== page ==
Running the Installer

To use the App Volumes Agent installation wizard to install the agent, double-click the installer file and follow the prompts.

Note: On the Server Configuration page, ensure that Disable Certificate Validation with App Volumes Manager is not selected.

The product documentation for this procedure can be found in the VMware App Volumes Installation Guide.

Install Applications in the Base Image

Although our primary application-delivery mechanism is App Volumes, it might be desirable to install select applications in the master VM so that all clones get those applications in their base disk.

Many applications have integrated auto-update functionality. Install these applications and update them to the latest version, and then turn off or disable the auto-update functionality to prevent the clones from updating individually.

Running the OS Optimization Tool to Optimize, Generalize, and Finalize the OS

Introduction to the OSOT

The VMware OS Optimization Tool (OSOT) fling helps optimize Windows 7/8/10 and Windows Server 2008 R2/2012/2016/2019 systems for use with Horizon 7. The OSOT includes customizable templates to enable or disable Windows system services and features, according to VMware recommendations and best practices, across multiple systems. Because most Windows system services are enabled by default, the OSOT can be used to easily disable unnecessary services and features to improve performance.

This release of the OSOT also includes the ability to run commonly used Windows tools for image creation and optimization, including the Native Image Generator (Ngen.exe), NTFS Compression (compact.exe), and Deployment Image Servicing Management (DISM.exe). These tools can now be run from the new Finalize tab of the OSOT.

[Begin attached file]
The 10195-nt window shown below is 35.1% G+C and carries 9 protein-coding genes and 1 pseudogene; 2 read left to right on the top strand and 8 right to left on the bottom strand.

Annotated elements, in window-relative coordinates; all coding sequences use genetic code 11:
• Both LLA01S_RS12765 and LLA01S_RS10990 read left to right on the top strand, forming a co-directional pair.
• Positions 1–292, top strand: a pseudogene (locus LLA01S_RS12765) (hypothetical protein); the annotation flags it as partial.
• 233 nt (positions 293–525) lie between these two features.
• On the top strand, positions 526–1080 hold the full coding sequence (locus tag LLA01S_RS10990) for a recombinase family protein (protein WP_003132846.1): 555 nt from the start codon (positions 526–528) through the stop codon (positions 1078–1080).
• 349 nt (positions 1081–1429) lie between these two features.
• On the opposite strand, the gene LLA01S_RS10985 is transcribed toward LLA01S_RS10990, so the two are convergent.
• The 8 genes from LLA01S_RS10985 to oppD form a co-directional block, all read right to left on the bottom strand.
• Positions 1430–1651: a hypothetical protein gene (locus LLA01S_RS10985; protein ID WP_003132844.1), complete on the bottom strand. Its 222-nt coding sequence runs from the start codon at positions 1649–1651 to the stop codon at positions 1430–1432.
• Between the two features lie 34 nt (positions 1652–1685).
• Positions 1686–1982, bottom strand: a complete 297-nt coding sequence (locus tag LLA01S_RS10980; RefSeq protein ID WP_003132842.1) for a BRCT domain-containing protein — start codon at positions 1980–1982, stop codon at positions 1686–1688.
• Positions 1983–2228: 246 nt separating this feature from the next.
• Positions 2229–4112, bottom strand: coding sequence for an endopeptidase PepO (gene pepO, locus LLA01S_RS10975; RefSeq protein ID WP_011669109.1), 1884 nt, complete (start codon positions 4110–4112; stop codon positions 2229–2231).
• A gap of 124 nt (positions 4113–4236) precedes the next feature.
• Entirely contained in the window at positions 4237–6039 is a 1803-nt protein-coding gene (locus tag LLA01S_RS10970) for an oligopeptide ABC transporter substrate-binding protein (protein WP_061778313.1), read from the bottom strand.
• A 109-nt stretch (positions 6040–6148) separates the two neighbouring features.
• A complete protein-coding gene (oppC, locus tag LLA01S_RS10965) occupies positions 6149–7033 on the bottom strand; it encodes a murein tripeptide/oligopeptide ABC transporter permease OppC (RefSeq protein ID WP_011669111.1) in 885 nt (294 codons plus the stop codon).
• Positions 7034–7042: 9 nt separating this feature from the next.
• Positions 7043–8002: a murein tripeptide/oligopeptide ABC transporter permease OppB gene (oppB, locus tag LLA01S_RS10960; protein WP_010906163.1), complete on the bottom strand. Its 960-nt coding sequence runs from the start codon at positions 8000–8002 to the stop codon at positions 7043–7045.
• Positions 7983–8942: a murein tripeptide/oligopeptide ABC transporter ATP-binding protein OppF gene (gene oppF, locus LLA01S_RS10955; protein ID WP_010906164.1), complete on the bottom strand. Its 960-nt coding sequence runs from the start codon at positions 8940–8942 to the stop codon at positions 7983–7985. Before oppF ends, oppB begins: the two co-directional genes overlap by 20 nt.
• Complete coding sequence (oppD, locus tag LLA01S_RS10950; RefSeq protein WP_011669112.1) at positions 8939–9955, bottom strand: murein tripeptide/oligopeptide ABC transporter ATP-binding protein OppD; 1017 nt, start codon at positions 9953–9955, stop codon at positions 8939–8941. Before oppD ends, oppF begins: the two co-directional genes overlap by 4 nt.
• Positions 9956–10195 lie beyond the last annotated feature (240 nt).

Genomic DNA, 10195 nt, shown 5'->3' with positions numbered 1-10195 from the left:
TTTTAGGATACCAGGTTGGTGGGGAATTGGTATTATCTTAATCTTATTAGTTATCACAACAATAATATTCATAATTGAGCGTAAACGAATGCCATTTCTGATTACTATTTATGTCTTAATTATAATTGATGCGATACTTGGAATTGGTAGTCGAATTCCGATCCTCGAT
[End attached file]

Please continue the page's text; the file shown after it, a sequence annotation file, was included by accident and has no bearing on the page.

Note: This version of this document does not include instructions for using Windows mandatory profiles. For more information, see the Changelog section of this guide, and see the blog post Announcing an Update to Creating an Optimized Windows Image for a VMware Horizon Virtual Desktop.

Analyze and Optimize the OS Using Customizable Templates

In this procedure, you download the OSOT, check for template updates, analyze the list of recommended optimizations, and select and apply those optimizations.

1. Download the OS Optimization Tool

VMware OS Optimization Tool | VMware Flings

Go to the VMware OS Optimization Tool page to download the zip file, extract the files to a non-profile location (for example c:\OSOT), and start the executable (VMwareOSOptimizationTool.exe).

2. Check for Updates to the Template

  1. To check for updates to the template for your Windows version, select the Public Templates tab.
  2. Select Update Only.
  3. If there is an update, click Update.
  1. Select the Analyze tab.
  2. Click Analyze.

4. Select Common Options

  1. Click Common Options.
  2. Click the Background tab.
  3. Select Set default background to solid color.
  4. Select a color.
  5. Click OK.

5. Select the Optimizations to Apply

  1. Select the appropriate optimizations from the extensive list. For most VDI environments, use the default selection. For Windows Server 2016 and Windows Server 2019, select Internet Explorer Enhanced Security.
  2. Click Optimize.
  3. Monitor the optimization results, and when the process is complete, close the VMware OS Optimization Tool, restart the VM, and launch the VMware OS Optimization Tool again.

Use the OSOT Generalize Tab to Run Sysprep

Generalizing a Windows image means removing computer-specific information so that the image can be deployed throughout an enterprise. Use the Generalize tab of the OSOT to run the system preparation tool (Sysprep) with a supplied and editable unattend.xml answer file.

1. Edit the Sysprep Answer File

  1. In the OSOT, click  the Generalize tab.
  2. Change the TimeZone and Locales values when needed.
  3. Click Generalize.

2. Click OK to Reboot